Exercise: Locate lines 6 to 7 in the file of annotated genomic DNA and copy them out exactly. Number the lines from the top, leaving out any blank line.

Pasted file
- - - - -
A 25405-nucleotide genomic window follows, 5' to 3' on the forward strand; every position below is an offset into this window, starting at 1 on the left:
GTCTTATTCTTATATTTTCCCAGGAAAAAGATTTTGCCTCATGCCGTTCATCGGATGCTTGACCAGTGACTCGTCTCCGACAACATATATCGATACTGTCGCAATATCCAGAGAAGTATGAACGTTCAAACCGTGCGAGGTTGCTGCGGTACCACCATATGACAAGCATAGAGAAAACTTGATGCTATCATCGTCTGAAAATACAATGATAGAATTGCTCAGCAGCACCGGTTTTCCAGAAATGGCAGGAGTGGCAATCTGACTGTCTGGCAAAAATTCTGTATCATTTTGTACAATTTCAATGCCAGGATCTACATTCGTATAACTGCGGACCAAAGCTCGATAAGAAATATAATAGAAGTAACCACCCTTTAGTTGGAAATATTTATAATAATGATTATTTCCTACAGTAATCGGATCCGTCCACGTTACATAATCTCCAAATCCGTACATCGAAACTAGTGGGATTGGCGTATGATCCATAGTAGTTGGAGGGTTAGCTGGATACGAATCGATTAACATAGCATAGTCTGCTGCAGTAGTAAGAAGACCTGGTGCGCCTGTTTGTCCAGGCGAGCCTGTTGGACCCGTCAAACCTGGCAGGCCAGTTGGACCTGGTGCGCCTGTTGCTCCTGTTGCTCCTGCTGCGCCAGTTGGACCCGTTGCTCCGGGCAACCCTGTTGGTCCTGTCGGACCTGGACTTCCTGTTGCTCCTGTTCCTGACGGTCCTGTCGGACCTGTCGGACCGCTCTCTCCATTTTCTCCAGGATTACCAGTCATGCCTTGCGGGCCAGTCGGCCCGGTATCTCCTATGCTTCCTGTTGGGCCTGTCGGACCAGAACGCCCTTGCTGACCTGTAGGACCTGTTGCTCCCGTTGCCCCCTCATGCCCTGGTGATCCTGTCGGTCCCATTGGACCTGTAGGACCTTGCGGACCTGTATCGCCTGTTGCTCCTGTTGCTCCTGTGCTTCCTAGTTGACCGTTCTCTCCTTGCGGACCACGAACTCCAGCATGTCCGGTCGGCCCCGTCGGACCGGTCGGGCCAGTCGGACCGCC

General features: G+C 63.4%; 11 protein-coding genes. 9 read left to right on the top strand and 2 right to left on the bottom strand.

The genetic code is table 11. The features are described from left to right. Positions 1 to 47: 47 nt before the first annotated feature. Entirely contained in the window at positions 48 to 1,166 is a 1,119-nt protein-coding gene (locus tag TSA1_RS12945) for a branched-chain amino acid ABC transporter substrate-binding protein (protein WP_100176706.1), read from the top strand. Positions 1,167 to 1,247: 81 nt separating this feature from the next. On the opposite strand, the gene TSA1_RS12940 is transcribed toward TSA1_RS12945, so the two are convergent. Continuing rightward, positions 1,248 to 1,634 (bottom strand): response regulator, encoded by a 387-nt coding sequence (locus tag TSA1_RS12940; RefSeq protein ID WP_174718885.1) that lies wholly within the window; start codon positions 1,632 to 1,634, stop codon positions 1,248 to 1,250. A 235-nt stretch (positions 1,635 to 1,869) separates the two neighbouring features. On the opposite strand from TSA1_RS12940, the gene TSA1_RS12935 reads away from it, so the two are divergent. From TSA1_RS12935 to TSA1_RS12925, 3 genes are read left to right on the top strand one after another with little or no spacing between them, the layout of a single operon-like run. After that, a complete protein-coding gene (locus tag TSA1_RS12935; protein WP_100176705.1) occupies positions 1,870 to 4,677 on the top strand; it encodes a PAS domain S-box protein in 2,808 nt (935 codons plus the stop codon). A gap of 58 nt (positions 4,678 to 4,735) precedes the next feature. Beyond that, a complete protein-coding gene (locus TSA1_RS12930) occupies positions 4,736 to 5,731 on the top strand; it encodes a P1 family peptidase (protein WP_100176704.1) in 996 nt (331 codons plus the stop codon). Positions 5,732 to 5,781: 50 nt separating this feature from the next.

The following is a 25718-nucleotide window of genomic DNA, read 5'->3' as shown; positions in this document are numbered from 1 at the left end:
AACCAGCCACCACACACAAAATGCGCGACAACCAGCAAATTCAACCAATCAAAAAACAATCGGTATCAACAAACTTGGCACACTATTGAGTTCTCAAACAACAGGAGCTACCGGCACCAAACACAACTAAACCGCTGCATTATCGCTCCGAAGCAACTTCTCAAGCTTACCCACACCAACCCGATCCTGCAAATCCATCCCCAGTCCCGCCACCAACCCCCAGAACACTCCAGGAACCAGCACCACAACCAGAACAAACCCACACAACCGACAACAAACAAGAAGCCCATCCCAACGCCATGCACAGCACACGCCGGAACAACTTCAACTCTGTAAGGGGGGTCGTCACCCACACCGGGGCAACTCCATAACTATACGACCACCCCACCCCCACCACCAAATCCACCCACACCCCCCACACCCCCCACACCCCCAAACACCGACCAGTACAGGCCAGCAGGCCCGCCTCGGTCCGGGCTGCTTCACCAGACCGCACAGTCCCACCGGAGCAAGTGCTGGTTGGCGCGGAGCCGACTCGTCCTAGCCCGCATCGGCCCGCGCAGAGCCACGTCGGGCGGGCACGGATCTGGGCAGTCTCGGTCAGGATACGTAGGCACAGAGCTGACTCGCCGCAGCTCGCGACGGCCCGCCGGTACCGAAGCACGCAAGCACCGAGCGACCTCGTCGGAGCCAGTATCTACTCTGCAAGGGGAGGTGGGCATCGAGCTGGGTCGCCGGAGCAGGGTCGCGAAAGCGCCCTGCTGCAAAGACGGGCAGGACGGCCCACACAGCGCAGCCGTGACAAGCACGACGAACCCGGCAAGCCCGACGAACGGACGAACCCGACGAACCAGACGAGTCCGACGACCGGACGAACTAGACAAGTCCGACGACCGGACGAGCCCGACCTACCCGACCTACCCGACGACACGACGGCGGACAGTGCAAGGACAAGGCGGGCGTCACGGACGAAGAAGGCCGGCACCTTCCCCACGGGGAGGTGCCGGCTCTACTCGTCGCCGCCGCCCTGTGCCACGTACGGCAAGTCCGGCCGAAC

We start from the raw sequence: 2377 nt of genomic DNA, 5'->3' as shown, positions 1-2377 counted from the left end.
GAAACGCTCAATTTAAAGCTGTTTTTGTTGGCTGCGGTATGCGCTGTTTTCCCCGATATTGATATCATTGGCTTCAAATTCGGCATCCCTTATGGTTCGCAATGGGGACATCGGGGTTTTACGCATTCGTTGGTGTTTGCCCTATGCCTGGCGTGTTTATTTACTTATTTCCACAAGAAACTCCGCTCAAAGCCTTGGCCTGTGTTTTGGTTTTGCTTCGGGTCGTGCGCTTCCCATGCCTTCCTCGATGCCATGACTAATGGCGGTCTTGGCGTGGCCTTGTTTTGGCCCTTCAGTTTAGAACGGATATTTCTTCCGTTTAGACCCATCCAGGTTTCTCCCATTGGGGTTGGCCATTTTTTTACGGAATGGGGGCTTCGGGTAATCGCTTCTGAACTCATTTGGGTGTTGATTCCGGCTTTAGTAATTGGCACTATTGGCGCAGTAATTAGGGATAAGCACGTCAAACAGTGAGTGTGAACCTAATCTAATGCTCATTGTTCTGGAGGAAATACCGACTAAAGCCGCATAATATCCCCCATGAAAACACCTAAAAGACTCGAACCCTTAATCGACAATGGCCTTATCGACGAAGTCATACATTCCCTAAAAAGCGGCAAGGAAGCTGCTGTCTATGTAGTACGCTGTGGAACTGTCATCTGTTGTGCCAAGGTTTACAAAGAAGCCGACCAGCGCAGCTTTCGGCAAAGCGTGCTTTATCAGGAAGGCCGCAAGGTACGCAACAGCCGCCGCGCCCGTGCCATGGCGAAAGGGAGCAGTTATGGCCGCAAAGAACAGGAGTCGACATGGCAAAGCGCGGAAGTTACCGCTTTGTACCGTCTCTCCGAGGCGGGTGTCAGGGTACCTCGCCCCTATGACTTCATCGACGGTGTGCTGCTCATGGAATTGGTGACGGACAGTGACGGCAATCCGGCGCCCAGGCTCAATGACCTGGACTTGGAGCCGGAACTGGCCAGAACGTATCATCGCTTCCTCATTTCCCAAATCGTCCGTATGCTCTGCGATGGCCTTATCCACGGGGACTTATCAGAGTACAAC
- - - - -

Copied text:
AACCAGCCACCACACACAAAATGCGCGACAACCAGCAAATTCAACCAATCAAAAAACAATCGGTATCAACAAACTTGGCACACTATTGAGTTCTCAAACAACAGGAGCTACCGGCACCAAACACAACTAAACCGCTGCATTATCGCTCCGAAGCAACTTCTCAAGCTTACCCACACCAACCCGATCCTGCAAATCCATCCCCAGTCCCGCCACCAACCCCCAGAACACTCCAGGAACCAGCACCACAACCAGAACAAACCCACACAACCGACAACAAACAAGAAGCCCATCCCAACGCCATGCACAGCACACGCCGGAACAACTTCAACTCTGTAAGGGGGGTCGTCACCCACACCGGGGCAACTCCATAACTATACGACCACCCCACCCCCACCACCAAATCCACCCACACCCCCCACACCCCCCACACCCCCAAACACCGACCAGTACAGGCCAGCAGGCCCGCCTCGGTCCGGGCTGCTTCACCAGACCGCACAGTCCCACCGGAGCAAGTGCTGGTTGGCGCGGAGCCGACTCGTCCTAGCCCGCATCGGCCCGCGCAGAGCCACGTCGGGCGGGCACGGATCTGGGCAGTCTCGGTCAGGATACGTAGGCACAGAGCTGACTCGCCGCAGCTCGCGACGGCCCGCCGGTACCGAAGCACGCAAGCACCGAGCGACCTCGTCGGAGCCAGTATCTACTCTGCAAGGGGAGGTGGGCATCGAGCTGGGTCGCCGGAGCAGGGTCGCGAAAGCGCCCTGCTGCAAAGACGGGCAGGACGGCCCACACAGCGCAGCCGTGACAAGCACGACGAACCCGGCAAGCCCGACGAACGGACGAACCCGACGAACCAGACGAGTCCGACGACCGGACGAACTAGACAAGTCCGACGACCGGACGAGCCCGACCTACCCGACCTACCCGACGACACGACGGCGGACAGTGCAAGGACAAGGCGGGCGTCACGGACGAAGAAGGCCGGCACCTTCCCCACGGGGAGGTGCCGGCTCTACTCGTCGCCGCCGCCCTGTGCCACGTACGGCAAGTCCGGCCGAAC

We start from the raw sequence: 2377 nt of genomic DNA, 5'->3' as shown, positions 1-2377 counted from the left end.